Thank you all for your assistance.
    Jayess
     
  7. DeltaMac

    DeltaMac Tech

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    That book is simply outdated.
    I don't have iPhoto vers 8, but I have Snow Leopard, with iPhoto vers 9.
    I imported an .avi file, and double-clicked on that .avi in iPhoto. The video opened from within iPhoto - so, I assume, iPhoto simply plays the file directly without using QuickTime player.
    Do you have both the normal Quicktime Player, and Quicktime Player 7 installed? The older version 7 player is a separate install in Snow Leopard, and provides some features that that newer Quicktime 10 dropped.

    note - I also have iPhoto 8 on another Mac, running 10.5.8.
    Imported the same .avi file, double-clicked on that file in iPhoto, and the Quicktime Player launched.
    So, I conclude that the David Pogue info is correct, just out-dated for your Snow Leapard system. iPhoto, under Snow Leopard, does not need the QuickTime player app to view a video.
     
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  8. jayess

    jayess Registered

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    Thanks, DeltaMac, the penny dropped when you asked if I had both QuickTime 7 & 10 installed. I trashed QuickTime 10, opened iPhoto, double clicked on the .avi file and it opened in Quicktime 7 as it should. It is interesting to note (for me anyway) that whereas QuickTime 7 is installed as a plugin to iPhoto (it appears in "Utilities") QuickTime 10 was in "Applications". It appears that iPhoto was looking at 10 instead of 7. Mystery solved - I guess.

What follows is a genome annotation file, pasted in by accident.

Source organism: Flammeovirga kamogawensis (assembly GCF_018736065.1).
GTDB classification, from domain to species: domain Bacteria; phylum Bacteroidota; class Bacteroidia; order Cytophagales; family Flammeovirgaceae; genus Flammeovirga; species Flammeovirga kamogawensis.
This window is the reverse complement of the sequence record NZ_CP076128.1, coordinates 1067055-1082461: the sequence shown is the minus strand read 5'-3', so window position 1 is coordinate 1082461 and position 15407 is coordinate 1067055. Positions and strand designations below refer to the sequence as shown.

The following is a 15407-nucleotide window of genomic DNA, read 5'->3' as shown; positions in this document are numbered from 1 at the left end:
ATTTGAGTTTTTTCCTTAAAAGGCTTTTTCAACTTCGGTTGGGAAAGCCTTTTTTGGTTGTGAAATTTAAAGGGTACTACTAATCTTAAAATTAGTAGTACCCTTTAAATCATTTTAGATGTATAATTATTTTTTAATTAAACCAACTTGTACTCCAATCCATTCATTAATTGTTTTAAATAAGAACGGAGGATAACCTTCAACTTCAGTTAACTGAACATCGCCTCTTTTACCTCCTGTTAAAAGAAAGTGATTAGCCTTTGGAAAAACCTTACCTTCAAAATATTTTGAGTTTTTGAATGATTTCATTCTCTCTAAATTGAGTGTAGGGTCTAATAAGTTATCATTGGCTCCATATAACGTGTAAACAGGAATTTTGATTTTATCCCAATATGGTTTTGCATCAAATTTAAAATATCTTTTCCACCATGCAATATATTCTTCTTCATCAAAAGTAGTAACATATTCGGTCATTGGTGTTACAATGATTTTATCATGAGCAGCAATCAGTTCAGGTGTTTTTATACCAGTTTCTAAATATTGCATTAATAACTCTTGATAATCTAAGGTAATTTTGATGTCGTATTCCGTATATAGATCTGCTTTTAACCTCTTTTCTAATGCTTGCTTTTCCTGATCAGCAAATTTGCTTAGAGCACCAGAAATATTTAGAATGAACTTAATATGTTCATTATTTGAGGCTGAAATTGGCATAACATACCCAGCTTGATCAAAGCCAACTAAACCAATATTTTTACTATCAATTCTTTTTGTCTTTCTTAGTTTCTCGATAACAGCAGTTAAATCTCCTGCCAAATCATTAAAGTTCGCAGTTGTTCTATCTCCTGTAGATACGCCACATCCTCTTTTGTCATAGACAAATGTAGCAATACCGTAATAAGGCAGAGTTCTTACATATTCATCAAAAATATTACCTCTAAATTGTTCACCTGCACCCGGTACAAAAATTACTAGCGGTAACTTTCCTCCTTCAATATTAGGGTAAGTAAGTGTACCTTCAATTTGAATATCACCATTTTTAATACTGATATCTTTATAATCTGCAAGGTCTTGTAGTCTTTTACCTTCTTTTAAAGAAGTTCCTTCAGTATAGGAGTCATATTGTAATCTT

Thanks, Jayess
     
  9. DeltaMac

    DeltaMac Tech

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    The QuickTime 7 app is an app, and not a 'plugin to iPhoto'
    Did you not read my post? (all of it?)
    To phrase differently - iPhoto is not the native app for your .avi files.
    You import that file into iPhoto, at which point it will play by double-clicking the icon for that .avi.
    At least on my Mac, it does not launch either the QT 7 or QT 10 player. It simply plays from within iPhoto. It's definitely using the Quicktime software (as many other apps do), but doesn't launch either QT Player app.